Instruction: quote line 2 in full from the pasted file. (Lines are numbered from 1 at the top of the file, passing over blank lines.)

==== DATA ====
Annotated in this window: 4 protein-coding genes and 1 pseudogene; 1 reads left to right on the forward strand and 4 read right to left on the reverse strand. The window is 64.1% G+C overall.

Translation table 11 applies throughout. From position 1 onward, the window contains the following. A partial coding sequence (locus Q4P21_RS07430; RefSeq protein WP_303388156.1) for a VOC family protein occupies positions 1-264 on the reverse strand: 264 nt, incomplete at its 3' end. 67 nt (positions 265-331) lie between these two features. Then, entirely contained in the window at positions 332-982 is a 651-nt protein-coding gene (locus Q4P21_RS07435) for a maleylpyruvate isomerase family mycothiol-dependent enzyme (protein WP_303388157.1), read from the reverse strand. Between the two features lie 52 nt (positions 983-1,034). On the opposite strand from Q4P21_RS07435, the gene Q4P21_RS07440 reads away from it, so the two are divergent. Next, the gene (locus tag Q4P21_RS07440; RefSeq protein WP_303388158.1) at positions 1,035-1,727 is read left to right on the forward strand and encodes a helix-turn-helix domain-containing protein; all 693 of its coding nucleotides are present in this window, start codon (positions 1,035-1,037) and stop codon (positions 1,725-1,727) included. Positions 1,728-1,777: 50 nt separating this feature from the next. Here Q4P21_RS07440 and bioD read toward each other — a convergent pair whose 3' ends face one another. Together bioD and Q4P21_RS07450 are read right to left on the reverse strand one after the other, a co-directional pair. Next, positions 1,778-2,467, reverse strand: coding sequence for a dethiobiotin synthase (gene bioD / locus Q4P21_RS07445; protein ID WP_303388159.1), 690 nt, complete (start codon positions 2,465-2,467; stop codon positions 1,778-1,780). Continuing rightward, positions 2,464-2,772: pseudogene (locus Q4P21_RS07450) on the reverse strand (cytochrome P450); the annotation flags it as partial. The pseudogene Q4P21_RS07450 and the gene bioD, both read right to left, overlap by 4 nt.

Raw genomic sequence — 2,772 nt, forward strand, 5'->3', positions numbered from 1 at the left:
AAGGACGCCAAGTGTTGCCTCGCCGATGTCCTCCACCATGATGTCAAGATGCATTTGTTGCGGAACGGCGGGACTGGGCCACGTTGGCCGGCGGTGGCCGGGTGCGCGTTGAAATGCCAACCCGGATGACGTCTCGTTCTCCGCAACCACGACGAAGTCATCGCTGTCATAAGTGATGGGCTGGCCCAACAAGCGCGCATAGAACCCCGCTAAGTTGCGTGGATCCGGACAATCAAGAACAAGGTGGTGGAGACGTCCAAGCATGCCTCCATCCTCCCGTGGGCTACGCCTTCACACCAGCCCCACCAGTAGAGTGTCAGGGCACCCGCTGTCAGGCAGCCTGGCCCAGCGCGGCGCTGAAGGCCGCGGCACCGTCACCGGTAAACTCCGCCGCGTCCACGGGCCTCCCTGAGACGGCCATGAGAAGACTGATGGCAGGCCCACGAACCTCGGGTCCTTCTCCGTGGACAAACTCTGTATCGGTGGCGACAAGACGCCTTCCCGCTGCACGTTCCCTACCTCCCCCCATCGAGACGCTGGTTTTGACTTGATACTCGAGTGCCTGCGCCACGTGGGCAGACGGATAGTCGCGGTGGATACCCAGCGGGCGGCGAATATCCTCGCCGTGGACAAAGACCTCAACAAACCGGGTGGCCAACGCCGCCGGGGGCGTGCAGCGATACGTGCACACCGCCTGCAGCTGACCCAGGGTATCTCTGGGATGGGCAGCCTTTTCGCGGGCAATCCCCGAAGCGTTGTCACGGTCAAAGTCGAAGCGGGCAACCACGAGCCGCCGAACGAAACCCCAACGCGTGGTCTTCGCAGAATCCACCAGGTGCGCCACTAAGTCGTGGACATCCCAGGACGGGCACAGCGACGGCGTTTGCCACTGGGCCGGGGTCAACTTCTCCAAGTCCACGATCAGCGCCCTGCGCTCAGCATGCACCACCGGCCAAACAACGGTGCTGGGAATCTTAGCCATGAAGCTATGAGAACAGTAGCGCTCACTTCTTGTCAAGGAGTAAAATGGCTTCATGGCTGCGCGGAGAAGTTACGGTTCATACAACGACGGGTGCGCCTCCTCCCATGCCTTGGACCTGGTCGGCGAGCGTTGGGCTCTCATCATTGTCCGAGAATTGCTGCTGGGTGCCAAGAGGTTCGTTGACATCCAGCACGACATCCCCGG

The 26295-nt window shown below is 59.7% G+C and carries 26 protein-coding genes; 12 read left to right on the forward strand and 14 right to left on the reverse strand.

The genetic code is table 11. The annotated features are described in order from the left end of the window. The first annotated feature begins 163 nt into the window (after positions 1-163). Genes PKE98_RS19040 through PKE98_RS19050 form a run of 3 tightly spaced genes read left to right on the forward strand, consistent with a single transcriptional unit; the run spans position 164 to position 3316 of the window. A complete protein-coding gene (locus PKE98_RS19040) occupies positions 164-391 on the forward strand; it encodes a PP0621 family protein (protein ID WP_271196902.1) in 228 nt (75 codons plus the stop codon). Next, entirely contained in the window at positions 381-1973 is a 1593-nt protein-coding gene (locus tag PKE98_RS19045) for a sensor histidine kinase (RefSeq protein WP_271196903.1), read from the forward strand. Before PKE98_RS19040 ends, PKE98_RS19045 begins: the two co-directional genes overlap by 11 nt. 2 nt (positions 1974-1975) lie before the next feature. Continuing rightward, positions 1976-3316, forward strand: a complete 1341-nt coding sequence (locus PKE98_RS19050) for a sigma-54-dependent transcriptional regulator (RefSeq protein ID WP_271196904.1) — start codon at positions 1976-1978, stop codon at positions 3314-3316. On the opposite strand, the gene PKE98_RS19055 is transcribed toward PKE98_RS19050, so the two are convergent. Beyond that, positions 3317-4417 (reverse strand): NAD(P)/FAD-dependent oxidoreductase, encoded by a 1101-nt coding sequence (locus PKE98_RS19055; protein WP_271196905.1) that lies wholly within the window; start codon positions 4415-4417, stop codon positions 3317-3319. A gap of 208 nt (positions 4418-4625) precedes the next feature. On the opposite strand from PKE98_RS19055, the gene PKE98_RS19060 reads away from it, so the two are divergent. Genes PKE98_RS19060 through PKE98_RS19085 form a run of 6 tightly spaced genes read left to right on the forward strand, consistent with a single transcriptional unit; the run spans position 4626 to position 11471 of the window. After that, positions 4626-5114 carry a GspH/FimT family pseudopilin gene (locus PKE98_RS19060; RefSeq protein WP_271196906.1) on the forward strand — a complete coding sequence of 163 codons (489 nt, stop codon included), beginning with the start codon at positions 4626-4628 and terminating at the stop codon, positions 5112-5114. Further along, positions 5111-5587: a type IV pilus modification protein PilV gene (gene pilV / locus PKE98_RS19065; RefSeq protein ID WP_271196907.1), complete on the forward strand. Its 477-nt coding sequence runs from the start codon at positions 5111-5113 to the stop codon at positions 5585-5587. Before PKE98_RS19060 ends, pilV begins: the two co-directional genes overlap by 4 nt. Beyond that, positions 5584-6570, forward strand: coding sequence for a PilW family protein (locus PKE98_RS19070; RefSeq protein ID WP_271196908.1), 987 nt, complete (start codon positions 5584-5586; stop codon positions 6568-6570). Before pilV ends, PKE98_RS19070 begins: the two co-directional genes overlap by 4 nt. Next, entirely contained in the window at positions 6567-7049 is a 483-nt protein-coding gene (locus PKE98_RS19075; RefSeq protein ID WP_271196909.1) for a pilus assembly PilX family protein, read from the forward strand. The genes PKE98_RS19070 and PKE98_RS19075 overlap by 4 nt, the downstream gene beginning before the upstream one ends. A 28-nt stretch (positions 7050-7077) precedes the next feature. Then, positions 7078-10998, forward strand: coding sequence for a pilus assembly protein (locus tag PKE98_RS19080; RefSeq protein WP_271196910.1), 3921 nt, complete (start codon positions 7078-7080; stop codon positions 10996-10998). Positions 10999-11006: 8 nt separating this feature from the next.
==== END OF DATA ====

Translation table 11 applies throughout. From position 1 onward, the window contains the following. A partial coding sequence (locus Q4P21_RS07430; RefSeq protein WP_303388156.1) for a VOC family protein occupies positions 1-264 on the reverse strand: 264 nt, incomplete at its 3' end. 67 nt (positions 265-331) lie between these two features. Then, entirely contained in the window at positions 332-982 is a 651-nt protein-coding gene (locus Q4P21_RS07435) for a maleylpyruvate isomerase family mycothiol-dependent enzyme (protein WP_303388157.1), read from the reverse strand. Between the two features lie 52 nt (positions 983-1,034). On the opposite strand from Q4P21_RS07435, the gene Q4P21_RS07440 reads away from it, so the two are divergent. Next, the gene (locus tag Q4P21_RS07440; RefSeq protein WP_303388158.1) at positions 1,035-1,727 is read left to right on the forward strand and encodes a helix-turn-helix domain-containing protein; all 693 of its coding nucleotides are present in this window, start codon (positions 1,035-1,037) and stop codon (positions 1,725-1,727) included. Positions 1,728-1,777: 50 nt separating this feature from the next. Here Q4P21_RS07440 and bioD read toward each other — a convergent pair whose 3' ends face one another. Together bioD and Q4P21_RS07450 are read right to left on the reverse strand one after the other, a co-directional pair. Next, positions 1,778-2,467, reverse strand: coding sequence for a dethiobiotin synthase (gene bioD / locus Q4P21_RS07445; protein ID WP_303388159.1), 690 nt, complete (start codon positions 2,465-2,467; stop codon positions 1,778-1,780). Continuing rightward, positions 2,464-2,772: pseudogene (locus Q4P21_RS07450) on the reverse strand (cytochrome P450); the annotation flags it as partial. The pseudogene Q4P21_RS07450 and the gene bioD, both read right to left, overlap by 4 nt.